Mthethwa takes aim at Zille's plan
A new row is looming between the Western Cape government and Police Minister Nathi Mthethwa - this time over the province's planned commission of inquiry into policing on the Cape Flats.
Social Justice Coalition asked Premier Helen Zille in October to establish the commission to investigate alleged police inefficiency and the state of the justice system in Khayelitsha.
It claimed shoddy police work led to cases being thrown out of court and frustrated residents were taking the law into their own hands.
When Zille announced on Friday that her cabinet had, in principle, endorsed the establishment of the commission, Mthethwa hit back.
Zille said: "It was decided that there are adequate prima facie grounds to warrant this step.
"The latest sets of complaints have been sent to the police for their comment."
Zille said the police had until tomorrow to respond.
Nine people, alleged to have robbed residents, have been brutally murdered in vigilante attacks in Khayelitsha this year.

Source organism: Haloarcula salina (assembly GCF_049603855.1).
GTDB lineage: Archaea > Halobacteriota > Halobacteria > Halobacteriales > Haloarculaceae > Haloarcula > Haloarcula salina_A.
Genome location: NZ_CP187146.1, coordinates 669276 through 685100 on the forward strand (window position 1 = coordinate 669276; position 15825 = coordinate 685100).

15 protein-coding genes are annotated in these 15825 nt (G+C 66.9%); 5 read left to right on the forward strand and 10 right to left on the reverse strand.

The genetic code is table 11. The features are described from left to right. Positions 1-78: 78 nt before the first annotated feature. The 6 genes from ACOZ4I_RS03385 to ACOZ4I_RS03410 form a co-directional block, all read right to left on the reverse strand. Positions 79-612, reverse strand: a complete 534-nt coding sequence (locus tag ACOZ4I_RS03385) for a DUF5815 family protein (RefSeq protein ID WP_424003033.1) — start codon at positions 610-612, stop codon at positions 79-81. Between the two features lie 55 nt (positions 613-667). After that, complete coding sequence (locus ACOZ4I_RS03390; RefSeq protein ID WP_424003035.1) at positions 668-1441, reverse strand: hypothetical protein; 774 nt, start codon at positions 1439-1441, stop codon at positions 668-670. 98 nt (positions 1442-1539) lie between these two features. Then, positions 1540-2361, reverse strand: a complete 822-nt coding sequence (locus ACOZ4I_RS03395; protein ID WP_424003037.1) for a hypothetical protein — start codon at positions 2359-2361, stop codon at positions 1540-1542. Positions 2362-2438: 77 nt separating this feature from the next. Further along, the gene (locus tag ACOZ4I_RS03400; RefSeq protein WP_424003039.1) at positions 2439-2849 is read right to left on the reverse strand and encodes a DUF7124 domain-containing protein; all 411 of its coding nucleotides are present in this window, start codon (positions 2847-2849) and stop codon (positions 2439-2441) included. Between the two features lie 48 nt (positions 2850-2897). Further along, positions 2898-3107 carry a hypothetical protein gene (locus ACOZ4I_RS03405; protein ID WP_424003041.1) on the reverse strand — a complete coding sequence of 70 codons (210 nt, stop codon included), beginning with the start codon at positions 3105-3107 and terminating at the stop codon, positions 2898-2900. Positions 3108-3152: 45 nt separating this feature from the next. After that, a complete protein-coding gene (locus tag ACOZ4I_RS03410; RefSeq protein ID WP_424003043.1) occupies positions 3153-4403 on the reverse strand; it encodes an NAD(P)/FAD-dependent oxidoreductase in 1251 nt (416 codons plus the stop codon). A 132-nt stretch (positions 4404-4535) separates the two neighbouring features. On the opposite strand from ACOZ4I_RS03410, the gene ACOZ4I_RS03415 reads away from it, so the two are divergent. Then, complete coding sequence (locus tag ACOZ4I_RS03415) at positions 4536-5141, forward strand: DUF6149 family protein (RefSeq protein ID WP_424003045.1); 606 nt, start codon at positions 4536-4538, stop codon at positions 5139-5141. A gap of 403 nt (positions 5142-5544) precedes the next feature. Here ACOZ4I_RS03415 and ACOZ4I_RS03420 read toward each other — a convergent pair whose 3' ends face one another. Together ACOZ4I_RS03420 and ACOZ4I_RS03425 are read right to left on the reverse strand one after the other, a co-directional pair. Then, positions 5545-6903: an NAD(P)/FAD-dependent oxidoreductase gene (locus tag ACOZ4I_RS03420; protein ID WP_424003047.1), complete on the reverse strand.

Zweli Mnisi, Mthethwa's spokesman, yesterday described the proposal as "disturbing", accusing Zille of acting for political reasons.
"As the ministry we always encourage oversight on the police but people must not do so for narrow political reasons," said Mnisi.
"We will reach out to the premier's office and get clarity and, based on that, we will decide whether to take legal advice on its constitutionality."
In an open letter to Zille on Friday, the non-governmental organisation said that, though crime, particularly murder, was on the decrease across South Africa, Khayelitsha had experienced the opposite - 283 murders in 2008-2009, 290 in 2009-2010 and 310 in 2010-2011.
"Each day our friends and neighbours are robbed, beaten, raped and murdered. We cannot walk to communal toilets or public transport without fear of falling victim to crime.
"When we try to report crimes to seek justice, we are turned away from police stations or treated very poorly."
This is not the first time that Mthethwa has opposed security initiatives in Western Cape.
He clashed with the province earlier this month over its Community Safety Bill, which would grant the province more powers to monitor police. The bill would also allow for the creation of a police ombudsman.
Mthethwa labelled the bill "unconstitutional".
Community safety MEC Dan Plato wants the return of specialised police units to fight gangs and drug traffickers.